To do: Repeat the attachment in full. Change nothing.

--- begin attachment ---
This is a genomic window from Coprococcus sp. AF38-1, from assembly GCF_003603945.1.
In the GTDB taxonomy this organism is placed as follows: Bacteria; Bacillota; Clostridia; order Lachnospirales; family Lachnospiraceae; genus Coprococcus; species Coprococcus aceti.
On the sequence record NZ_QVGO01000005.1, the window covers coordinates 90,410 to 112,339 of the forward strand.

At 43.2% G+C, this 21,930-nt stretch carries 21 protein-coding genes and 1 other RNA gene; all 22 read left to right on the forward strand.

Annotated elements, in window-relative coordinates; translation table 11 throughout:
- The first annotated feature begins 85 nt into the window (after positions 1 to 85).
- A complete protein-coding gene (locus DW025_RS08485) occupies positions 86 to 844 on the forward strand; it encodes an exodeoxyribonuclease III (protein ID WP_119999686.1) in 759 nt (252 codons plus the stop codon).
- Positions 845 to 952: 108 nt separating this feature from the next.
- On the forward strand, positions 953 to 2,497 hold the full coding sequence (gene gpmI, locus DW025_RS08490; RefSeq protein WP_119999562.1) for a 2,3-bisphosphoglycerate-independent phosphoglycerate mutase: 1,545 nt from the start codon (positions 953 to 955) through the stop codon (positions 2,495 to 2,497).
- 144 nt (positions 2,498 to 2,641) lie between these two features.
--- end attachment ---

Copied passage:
This is a genomic window from Coprococcus sp. AF38-1, from assembly GCF_003603945.1.
In the GTDB taxonomy this organism is placed as follows: Bacteria; Bacillota; Clostridia; order Lachnospirales; family Lachnospiraceae; genus Coprococcus; species Coprococcus aceti.
On the sequence record NZ_QVGO01000005.1, the window covers coordinates 90,410 to 112,339 of the forward strand.

At 43.2% G+C, this 21,930-nt stretch carries 21 protein-coding genes and 1 other RNA gene; all 22 read left to right on the forward strand.

Annotated elements, in window-relative coordinates; translation table 11 throughout:
- The first annotated feature begins 85 nt into the window (after positions 1 to 85).
- A complete protein-coding gene (locus DW025_RS08485) occupies positions 86 to 844 on the forward strand; it encodes an exodeoxyribonuclease III (protein ID WP_119999686.1) in 759 nt (252 codons plus the stop codon).
- Positions 845 to 952: 108 nt separating this feature from the next.
- On the forward strand, positions 953 to 2,497 hold the full coding sequence (gene gpmI, locus DW025_RS08490; RefSeq protein WP_119999562.1) for a 2,3-bisphosphoglycerate-independent phosphoglycerate mutase: 1,545 nt from the start codon (positions 953 to 955) through the stop codon (positions 2,495 to 2,497).
- 144 nt (positions 2,498 to 2,641) lie between these two features.